Around the world, people celebrate Christmas much differently, and maybe avoid the holiday blues in doing so. Ellie Sivins looks at the many Christmas traditions around the world in an attempt to save you from the Christmas blues.
Taking a break from the norm of our annual Christmas can be a refreshing reminder that traditions don’t have to be as rigid as they may appear. Check out the list below for ways to celebrate from around the world that encourage a calm Christmas instead of a hectic one.
The country of ice and fire has a lot of Christmas traditions, from the Yule Lads to the Christmas Cat who supposedly eats anyone who doesn’t receive a new piece of clothing for Christmas. Another long standing tradition is the Jólabókaflóð meaning, ‘Christmas book flood’. Iceland is a nation of book lovers, and, since WWII where paper was one of the only things not rationed, books became the gift to give loved ones at Christmas. Since then, Icelanders often spend Christmas Eve reading a new book and drinking hot chocolate. No one would blame you if you wanted to spend the evening reading instead of going to your tenth party of the month.
Even though many Japanese people do not celebrate Christmas, there are Christmas markets and lights all over the country during December. The celebrations are not too removed from what we do here in the UK, however, when it comes to Christmas dinner, things are a lot different. Instead of a turkey, millions of Japanese people share in the tradition of having KFC for their Christmas dinner. It may sound bizarre to most of us, but they’re definitely on to something – a takeaway sounds a lot better than slaving away in the kitchen for hours on end.
The motherland of the Christmas market is the best place to be this time of year. Historical market squares are filled with stalls and beautifully decorated trees, and if you’re lucky you might even catch some snow. One tradition that is fairly common in Germany, and other places in central Europe is the day gifts are exchanged. In Germany, rather than staying up late on Christmas Eve, waiting for Santa, St Nickolas delivers the gifts on the 6th of December. Then, on Christmas Eve, families gather around the tree to exchange their presents, leaving Christmas Day free for family and too much food instead of cleaning up endless streams of wrapping paper.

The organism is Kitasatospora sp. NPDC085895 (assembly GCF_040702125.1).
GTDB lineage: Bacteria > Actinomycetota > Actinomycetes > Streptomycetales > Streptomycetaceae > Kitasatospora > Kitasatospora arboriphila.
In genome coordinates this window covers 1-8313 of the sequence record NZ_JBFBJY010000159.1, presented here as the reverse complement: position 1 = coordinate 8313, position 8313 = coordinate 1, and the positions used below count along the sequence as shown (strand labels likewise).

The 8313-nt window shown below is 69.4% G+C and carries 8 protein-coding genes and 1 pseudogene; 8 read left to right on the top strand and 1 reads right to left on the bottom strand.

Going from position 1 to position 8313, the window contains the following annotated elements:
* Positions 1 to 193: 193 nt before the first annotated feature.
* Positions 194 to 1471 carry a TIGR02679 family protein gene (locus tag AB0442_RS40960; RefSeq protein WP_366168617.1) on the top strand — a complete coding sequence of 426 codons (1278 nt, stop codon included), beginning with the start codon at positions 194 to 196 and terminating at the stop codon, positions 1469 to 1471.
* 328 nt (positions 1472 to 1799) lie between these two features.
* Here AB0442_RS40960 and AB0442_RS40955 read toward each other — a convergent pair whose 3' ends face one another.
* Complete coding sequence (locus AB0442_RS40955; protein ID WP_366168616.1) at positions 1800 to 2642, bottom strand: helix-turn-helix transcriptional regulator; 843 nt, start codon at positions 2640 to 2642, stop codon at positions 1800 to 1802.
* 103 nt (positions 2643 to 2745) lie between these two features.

The home of Santa Claus is never short on Christmas cheer. The snow covered country embraces every facet of Christmas, including using the season as a time to relax. On Christmas Eve it has become a tradition to go to the sauna, this is known as Joulusauna or Christmas Sauna. The event has become so widespread that the saunas are thoroughly cleaned in anticipation of the celebration, with candles and oils added to enhance the Christmas atmosphere. Many of the saunas also have a sauna elf or Saunatonttu who protects the sauna and becomes upset if people do not abide by the rules. We could all do with relaxing a bit more over the holidays, so why not take some time to yourself this Christmas Eve and head to the sauna.
There isn’t much of a chance of a white Christmas in Venezuela, so, as an alternative to sledding, citizens began roller skating on Christmas Eve, their preferred mode of transport to get to Christmas Eve mass. The tradition has become so popular that roads are closed around the country to give the skaters a safe route to church. While skaters roll through the street it is said that they pull on strings wrapped around the toes of children hanging from windows, to wake them in time for mass. Although we don’t have it as warm on Christmas day here in the UK, it’s good to take a tip out of Venezuela’s book and not take the holiday, or ourselves too seriously around Christmas.
In 1908, a strange, freezing tradition began in Barcelona. People clad in swimming costumes, and some in Santa attire headed down to the Old Port of Barcelona for the 200m race. Since then it has taken place every Christmas Day except for during the Spanish Civil War (1936 – 39). Each year the event draws in 450 swimmers, all ready to dive into the water at noon, the water regularly only about 13 degrees Celsius above freezing. But those in Barcelona aren’t the only ones diving into the water. In Berlin, swimmers are known to cut chunks of ice out of the water for their Christmas dip and throughout Scotland many Santa-hatted people race into the north sea for charity on Christmas. The cold water is one way to wake you up, and a great new, if slightly peculiar tradition to add to the list.